CenturyLink Inc., which provides Internet services in Texas County, is offering the “CenturyLink Internet Basics” package in the south-central Missouri market to improve and promote broadband adoption and use by low-income consumers.
To help get more low-income households online, CenturyLink is offering discounted high-speed Internet service starting at $9.95 per month, plus applicable taxes and fees, to eligible consumers in south-central Missouri. The service provides access up to 1.5 Mbps downstream capability. Higher bandwidth services, where available, are offered at a comparable discount.
CenturyLink is also offering program participants an Internet-ready netbook computer for $150, plus taxes, shipping and handling. The new equipment includes access to a comprehensive suite of backup, security and support services.
“CenturyLink is pleased to offer affordable High-Speed Internet service and computers to those who need help getting online,” said Bill Fallin, CenturyLink’s vice president and general manager for southern Missouri.
In addition, CenturyLink is arranging basic computer education and technology training at no cost to Internet Basics customers. The classes are being offered through community groups and senior centers, as well as schools, libraries and other state and local institutions, in more than 100 markets throughout the country.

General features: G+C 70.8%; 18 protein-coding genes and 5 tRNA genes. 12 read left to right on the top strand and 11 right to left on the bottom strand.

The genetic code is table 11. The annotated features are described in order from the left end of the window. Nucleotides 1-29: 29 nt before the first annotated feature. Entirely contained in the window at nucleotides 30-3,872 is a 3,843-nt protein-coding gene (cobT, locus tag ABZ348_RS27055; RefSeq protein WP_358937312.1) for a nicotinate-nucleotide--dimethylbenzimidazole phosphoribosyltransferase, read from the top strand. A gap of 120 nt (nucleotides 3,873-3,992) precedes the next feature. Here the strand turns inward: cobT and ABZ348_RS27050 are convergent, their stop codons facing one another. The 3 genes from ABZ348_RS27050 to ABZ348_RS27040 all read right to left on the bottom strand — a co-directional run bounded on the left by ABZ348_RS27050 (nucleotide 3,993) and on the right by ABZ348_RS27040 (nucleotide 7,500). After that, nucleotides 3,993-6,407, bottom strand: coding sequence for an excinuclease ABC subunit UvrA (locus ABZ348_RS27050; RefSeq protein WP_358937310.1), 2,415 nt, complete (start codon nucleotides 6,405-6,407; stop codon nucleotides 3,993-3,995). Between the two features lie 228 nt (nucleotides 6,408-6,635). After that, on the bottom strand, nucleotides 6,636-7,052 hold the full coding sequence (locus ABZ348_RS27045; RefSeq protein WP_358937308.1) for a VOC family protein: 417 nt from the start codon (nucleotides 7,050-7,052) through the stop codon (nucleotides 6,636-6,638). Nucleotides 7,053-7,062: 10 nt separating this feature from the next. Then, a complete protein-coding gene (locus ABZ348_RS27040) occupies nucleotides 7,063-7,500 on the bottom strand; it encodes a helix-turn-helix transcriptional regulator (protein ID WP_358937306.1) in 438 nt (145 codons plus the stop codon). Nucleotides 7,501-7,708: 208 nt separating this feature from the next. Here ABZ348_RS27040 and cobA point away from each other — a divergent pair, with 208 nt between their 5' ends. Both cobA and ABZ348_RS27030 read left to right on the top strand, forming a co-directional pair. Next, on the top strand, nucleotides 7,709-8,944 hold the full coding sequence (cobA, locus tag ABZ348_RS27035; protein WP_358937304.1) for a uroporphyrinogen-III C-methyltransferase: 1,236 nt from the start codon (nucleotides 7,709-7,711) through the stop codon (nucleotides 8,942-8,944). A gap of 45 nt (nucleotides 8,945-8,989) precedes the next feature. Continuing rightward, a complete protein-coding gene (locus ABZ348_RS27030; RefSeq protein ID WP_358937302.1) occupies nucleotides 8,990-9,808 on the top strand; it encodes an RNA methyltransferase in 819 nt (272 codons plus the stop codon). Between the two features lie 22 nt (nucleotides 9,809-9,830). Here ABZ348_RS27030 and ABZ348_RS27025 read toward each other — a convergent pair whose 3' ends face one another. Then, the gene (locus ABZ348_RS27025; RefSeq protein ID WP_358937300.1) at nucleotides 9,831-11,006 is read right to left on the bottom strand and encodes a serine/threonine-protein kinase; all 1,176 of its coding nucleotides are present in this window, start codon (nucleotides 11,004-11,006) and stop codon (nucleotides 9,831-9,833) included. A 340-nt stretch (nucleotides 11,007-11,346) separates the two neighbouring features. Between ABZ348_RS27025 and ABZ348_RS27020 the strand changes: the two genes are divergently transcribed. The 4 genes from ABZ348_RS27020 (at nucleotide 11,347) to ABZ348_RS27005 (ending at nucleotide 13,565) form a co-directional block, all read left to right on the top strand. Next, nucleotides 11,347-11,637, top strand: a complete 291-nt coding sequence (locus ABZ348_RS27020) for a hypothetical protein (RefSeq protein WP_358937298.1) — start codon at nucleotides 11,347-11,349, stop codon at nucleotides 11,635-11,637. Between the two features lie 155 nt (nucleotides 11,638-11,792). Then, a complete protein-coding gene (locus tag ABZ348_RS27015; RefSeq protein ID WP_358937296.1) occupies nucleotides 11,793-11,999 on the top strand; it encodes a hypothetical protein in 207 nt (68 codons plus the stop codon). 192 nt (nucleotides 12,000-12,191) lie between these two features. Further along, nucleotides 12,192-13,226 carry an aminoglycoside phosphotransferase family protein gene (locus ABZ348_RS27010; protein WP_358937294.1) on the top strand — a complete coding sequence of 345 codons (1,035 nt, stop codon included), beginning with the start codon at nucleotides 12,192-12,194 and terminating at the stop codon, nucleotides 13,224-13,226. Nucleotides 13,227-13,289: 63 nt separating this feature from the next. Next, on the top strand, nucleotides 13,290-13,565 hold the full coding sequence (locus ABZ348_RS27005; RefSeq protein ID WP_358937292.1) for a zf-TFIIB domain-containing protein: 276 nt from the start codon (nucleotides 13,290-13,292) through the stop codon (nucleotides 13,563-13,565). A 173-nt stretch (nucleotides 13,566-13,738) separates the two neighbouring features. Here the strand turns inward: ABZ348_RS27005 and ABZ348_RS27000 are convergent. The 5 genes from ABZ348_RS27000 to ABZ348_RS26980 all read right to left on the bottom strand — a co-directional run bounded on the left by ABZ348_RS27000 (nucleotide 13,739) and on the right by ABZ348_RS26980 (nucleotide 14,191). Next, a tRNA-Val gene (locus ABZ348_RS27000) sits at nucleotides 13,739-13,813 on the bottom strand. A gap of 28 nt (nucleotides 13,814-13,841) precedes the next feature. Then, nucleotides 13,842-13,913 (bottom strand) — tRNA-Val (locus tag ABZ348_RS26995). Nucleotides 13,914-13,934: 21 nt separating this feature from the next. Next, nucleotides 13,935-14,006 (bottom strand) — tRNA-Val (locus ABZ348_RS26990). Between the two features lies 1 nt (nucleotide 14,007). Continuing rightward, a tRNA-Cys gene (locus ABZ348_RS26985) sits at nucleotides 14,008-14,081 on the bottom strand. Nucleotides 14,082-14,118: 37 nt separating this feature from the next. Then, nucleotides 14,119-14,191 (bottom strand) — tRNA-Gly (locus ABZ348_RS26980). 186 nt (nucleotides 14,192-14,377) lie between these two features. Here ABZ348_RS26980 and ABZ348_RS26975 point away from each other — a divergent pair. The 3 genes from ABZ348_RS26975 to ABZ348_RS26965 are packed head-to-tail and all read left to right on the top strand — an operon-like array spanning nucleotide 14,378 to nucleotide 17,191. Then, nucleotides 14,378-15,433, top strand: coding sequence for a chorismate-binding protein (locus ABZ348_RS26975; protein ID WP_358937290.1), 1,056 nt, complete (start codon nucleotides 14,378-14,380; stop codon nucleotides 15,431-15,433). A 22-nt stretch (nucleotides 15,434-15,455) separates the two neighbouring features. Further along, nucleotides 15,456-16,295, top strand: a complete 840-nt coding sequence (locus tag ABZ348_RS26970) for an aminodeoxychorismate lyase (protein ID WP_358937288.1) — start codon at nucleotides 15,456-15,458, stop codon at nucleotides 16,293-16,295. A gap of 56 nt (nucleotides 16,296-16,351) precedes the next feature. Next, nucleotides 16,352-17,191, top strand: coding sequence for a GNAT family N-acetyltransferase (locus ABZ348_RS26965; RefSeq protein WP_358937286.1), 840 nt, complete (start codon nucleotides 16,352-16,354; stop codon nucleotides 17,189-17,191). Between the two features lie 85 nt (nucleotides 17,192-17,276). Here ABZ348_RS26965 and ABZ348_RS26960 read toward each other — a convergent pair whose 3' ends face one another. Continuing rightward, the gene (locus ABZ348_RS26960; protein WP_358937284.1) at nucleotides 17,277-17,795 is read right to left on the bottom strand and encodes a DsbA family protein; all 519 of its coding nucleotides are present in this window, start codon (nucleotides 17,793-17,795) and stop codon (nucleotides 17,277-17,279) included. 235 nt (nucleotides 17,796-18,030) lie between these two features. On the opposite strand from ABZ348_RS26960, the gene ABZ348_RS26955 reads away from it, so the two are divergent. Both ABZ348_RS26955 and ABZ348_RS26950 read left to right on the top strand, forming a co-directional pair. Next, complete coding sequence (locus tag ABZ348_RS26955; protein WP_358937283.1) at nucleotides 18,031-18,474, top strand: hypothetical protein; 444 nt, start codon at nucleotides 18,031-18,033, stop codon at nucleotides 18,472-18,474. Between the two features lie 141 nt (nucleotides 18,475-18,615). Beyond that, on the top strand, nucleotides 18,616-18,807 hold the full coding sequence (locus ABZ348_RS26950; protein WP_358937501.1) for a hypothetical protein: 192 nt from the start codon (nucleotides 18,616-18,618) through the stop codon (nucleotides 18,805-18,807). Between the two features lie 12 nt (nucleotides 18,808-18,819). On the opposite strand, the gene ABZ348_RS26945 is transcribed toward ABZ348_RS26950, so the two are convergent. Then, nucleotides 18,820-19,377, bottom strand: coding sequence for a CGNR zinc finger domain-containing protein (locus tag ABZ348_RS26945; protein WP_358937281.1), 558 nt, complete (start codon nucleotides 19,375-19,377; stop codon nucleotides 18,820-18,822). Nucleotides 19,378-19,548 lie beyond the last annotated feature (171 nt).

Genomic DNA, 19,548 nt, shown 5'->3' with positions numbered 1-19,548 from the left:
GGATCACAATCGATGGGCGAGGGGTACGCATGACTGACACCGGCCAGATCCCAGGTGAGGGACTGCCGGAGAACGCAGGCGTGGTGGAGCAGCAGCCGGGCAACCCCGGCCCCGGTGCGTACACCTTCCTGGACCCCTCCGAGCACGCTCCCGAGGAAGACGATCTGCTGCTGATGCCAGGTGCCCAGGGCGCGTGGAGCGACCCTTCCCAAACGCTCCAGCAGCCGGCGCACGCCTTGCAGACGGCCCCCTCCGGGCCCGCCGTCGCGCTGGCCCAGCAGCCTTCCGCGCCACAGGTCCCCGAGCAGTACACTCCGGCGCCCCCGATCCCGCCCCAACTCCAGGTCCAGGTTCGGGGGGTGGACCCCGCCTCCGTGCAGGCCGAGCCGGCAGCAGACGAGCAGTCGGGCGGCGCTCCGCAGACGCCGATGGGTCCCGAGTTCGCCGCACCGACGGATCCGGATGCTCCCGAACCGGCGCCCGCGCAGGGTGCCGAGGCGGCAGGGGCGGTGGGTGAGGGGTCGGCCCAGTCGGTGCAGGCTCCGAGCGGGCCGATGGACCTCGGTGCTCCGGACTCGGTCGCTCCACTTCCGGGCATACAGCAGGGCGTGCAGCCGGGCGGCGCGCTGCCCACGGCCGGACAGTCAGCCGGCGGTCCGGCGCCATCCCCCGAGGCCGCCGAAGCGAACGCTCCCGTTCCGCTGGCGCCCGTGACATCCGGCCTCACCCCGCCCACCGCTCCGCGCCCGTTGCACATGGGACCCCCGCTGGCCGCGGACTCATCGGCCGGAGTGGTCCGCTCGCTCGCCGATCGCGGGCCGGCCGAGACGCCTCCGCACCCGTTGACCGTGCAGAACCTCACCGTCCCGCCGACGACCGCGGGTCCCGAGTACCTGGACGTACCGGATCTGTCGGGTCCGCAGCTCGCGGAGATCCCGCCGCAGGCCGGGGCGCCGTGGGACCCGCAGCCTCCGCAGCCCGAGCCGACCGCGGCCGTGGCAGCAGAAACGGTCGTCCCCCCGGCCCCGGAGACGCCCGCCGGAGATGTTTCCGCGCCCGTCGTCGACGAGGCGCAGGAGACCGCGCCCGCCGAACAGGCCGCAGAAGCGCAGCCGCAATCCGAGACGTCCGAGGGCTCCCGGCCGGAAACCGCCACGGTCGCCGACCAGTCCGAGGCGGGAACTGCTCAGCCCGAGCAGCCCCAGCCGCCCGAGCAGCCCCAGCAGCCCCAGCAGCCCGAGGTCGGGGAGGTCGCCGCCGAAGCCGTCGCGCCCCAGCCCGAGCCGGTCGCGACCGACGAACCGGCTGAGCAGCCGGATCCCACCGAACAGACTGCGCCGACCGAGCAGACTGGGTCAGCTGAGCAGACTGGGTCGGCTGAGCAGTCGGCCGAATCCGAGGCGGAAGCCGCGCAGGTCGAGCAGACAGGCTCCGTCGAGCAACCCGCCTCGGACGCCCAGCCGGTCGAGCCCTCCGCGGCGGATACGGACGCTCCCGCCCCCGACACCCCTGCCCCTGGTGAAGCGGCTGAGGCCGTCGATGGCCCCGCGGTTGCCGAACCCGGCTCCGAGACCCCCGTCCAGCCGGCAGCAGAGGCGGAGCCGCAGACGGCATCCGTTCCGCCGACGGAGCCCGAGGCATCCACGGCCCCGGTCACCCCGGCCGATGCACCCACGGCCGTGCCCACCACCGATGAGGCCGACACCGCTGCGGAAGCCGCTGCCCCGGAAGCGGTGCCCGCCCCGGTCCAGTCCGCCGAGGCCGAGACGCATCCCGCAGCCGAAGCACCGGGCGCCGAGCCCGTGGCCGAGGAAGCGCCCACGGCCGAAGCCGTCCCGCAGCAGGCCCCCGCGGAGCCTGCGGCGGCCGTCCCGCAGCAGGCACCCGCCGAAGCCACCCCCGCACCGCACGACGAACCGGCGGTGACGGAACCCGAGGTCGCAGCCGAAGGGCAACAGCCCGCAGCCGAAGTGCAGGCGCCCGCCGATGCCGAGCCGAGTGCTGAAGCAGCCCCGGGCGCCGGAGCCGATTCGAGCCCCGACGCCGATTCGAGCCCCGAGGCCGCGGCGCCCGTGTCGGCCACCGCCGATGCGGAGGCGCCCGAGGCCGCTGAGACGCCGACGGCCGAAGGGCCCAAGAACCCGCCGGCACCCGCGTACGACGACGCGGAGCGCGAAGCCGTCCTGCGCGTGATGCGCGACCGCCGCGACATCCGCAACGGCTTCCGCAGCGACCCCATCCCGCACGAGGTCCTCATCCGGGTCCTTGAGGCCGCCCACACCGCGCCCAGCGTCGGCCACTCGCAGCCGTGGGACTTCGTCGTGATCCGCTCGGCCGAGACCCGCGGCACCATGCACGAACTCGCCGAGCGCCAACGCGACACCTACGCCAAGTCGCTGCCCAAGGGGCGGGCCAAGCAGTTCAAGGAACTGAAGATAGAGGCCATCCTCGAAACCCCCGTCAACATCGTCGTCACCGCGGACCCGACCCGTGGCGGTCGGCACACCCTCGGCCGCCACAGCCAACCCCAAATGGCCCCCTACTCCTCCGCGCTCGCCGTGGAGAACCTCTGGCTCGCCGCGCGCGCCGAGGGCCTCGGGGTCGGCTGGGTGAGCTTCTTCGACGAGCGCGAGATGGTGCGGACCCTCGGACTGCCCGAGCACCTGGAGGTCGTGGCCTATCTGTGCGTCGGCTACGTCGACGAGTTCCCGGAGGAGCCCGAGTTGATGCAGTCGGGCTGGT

Participation in CenturyLink Internet Basics is determined by the criteria for the Lifeline Affordable Telephone Service, a federal program currently offered by CenturyLink that provides discounts on basic monthly telephone service to eligible low-income consumers.
According to a study on broadband adoption by the Federal Communications Commission, 60 percent of low-income households, which are defined as having annual incomes of less than $20,000, do not subscribe to high-speed Internet service, compared to 35 percent of the entire U.S. population. Among those Americans who do not have broadband at home, 36 percent said it was because of the cost of the service and equipment, and 22 percent cited a “lack of digital literacy.”
For more information about CenturyLink Internet Basics, visit http://www.centurylink.com/internetbasics.